It is unreasonable to expect life to be fair. Events such as natural disasters and sicknesses happen without any moral judgments attached to them. They just happen as a result of processes that have nothing to do with whether or not the victims lead a moral life. Although we humans would like life to be fair, as in only bad things happen to bad people, real life shows us that fairness has very little to do with how the universe works.
The late Carl Sagan referred to human beings as “significance junkies.” We look for patterns in order to help us make sense of a very chaotic world. Our brains have made some short cuts in logic in order to help us survive. One of those logical shortcuts is that every event has a cause and these causes have meanings behind them.
For example, our ancestors believed that people got sick because they displeased the spirits or gods. In one way, this made good sense, especially since our ancestors lacked the tools and the leisure time to examine things like hygiene, viruses or bacterial infections. And, by trying to leave good lives, not only were they trying to avoid getting sick, but helped be a nice person in their tribe or community.
The Story of Job
There is some historical evidence, still controversial, that one of the oldest stories in the Bible is the Book of Job. In it, very bad things happen to a very good man because God wanted to win a wager with Satan. So God kills all of Job’s children, livestock, burns the possessions and covers Job in painful festering sores. Job’s friends tell Job that he must have deserved his tribulations and to repent.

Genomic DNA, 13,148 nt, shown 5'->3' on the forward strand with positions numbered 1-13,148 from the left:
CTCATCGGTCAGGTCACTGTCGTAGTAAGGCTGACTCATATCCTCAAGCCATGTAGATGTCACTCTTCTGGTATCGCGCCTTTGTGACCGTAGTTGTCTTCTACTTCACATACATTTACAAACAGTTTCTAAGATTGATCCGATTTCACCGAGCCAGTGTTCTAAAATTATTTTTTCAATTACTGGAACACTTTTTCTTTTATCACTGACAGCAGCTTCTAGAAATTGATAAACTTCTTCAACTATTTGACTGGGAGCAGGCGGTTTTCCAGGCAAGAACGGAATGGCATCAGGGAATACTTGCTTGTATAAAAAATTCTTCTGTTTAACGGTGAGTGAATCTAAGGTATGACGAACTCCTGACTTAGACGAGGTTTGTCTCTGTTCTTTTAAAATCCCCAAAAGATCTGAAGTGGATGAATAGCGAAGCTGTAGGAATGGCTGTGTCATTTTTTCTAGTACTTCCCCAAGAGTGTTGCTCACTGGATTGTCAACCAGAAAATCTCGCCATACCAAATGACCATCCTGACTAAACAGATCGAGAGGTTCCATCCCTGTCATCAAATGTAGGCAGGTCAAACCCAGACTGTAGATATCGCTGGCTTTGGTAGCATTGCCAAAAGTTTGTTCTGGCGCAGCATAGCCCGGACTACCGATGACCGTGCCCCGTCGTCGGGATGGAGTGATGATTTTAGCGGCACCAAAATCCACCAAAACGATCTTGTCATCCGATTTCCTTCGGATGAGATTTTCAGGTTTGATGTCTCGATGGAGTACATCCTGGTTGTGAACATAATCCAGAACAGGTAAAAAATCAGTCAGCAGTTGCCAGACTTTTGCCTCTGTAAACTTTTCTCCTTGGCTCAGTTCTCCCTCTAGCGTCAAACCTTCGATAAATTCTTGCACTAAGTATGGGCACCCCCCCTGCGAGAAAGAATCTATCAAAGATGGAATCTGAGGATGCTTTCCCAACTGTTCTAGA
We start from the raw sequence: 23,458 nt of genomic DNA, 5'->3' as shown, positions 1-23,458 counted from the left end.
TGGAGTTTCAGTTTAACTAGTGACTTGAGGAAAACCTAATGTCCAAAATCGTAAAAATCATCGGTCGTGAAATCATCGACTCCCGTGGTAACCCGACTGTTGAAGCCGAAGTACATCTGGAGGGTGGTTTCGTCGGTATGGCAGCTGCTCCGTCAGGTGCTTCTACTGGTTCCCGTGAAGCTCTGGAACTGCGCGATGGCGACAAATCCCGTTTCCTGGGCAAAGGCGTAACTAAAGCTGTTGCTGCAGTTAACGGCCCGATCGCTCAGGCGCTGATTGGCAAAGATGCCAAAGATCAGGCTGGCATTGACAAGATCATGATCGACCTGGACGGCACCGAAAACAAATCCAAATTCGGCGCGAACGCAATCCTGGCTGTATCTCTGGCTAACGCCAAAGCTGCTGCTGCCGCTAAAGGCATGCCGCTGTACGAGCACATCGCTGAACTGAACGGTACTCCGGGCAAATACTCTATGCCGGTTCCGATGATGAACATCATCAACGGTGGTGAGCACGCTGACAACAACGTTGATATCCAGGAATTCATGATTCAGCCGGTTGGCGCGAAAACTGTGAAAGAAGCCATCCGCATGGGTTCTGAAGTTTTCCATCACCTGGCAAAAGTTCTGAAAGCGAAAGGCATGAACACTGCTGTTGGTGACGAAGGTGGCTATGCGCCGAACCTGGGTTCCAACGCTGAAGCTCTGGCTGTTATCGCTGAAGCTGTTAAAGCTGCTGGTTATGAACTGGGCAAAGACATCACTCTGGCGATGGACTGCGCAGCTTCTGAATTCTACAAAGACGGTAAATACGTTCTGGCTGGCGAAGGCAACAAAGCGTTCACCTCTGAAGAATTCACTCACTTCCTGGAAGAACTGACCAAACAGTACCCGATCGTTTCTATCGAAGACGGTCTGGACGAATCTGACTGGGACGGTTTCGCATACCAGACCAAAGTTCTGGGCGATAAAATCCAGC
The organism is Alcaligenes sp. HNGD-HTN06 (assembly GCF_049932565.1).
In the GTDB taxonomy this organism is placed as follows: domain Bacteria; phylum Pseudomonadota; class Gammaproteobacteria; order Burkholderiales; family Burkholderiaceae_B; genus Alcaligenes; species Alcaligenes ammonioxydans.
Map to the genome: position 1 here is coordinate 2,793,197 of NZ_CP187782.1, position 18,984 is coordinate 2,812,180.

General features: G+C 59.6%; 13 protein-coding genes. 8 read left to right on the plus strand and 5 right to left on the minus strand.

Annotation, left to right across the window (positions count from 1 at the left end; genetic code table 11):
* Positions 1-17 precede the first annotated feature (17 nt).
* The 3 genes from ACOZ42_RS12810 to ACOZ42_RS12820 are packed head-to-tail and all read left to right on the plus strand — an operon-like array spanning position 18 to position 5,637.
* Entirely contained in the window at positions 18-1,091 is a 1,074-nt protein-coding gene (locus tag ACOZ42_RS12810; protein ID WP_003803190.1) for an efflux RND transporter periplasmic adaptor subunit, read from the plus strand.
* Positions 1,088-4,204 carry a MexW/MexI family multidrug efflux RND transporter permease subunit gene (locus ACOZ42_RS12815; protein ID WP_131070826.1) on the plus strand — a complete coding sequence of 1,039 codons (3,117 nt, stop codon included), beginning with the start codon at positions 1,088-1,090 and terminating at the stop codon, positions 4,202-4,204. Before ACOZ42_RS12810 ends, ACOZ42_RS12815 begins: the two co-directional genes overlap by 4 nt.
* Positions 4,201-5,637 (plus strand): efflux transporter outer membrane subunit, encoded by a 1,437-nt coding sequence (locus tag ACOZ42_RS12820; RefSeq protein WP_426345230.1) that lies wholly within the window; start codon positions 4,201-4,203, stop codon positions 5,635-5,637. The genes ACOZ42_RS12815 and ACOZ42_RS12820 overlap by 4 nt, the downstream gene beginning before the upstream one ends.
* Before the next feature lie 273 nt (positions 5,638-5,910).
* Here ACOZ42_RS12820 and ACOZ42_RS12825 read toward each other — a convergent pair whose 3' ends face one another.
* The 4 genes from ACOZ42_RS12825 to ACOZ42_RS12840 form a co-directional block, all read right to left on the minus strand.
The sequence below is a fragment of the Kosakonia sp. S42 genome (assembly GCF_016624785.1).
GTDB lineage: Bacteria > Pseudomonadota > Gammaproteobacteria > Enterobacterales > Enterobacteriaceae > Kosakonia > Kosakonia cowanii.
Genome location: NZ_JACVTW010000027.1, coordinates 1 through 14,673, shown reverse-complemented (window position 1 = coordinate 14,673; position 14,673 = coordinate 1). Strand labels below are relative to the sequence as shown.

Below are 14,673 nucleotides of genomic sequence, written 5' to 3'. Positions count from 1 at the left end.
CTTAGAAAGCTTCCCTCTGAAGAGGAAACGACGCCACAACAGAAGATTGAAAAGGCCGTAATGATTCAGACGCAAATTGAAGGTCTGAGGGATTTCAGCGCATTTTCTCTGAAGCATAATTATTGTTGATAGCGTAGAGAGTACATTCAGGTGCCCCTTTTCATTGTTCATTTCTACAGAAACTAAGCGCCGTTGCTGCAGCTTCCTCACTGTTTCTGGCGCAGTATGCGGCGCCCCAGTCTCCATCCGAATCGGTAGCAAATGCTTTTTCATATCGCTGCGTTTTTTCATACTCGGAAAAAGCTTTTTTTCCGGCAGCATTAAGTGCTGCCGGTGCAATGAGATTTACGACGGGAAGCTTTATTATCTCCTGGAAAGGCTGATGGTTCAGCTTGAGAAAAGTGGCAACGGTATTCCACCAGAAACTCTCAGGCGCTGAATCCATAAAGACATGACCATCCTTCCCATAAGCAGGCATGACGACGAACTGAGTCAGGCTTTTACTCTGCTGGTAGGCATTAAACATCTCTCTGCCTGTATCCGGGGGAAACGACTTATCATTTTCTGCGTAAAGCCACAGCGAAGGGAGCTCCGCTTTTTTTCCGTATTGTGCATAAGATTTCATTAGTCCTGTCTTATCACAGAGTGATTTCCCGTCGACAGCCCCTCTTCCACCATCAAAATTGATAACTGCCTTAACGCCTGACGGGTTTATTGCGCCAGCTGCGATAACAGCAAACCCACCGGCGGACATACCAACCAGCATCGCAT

After the friends leave, God talks to Job. He states that He has a master plan that is beyond the scope of human intelligence. Rabbi Kushner, in his best-selling “When Bad Things Happen to Good People” (Random House; 1981) concludes that God is not omnipotent and so cannot stop problems from happening to good people. In other words – God set up the world so that life would not be fair for a reason that we do not yet know.
In some ways, the Book of Job is a very comforting idea. It gives a reassurance somehow in the distant future things will be fair. Viktor Frankl even used a version of this to help him through his time at two Nazi concentration camps. He had to find a meaning for his suffering – no matter how illogical. His meaning was to survive and write a book about his experiences. That was his meaning. It worked for him.
But now we do have the tools and a vast library of knowledge to see how things like natural disasters, illnesses and Nazis work. Fairness has nothing to do with it. God has nothing to do with it. There is no evidence that a God or an afterlife exists. But there is evidence of how tectonic plates work, how the weather works and how diseases spread. As the Biblical saying goes, it rains on both the just and the unjut alike, and no amount of morals or hope will keep you dry is a flood.
Although many people find comfort in the thought that life, or an afterlife, will be fair, it is unreasonable to go through life expecting life to be fair because of the ample amount of evidence that it is not.
“The Demon-Haunted World: Science as a Candle in the Dark.” Carl Sagan. Ballantine Books; 1996.
“When Bad Things Happen to Good People.” Rabbi Harold Kushner. Random House; 1981.
“Man’s Search for Meaning.” Viktor Frankl. Various Publishers; 1946.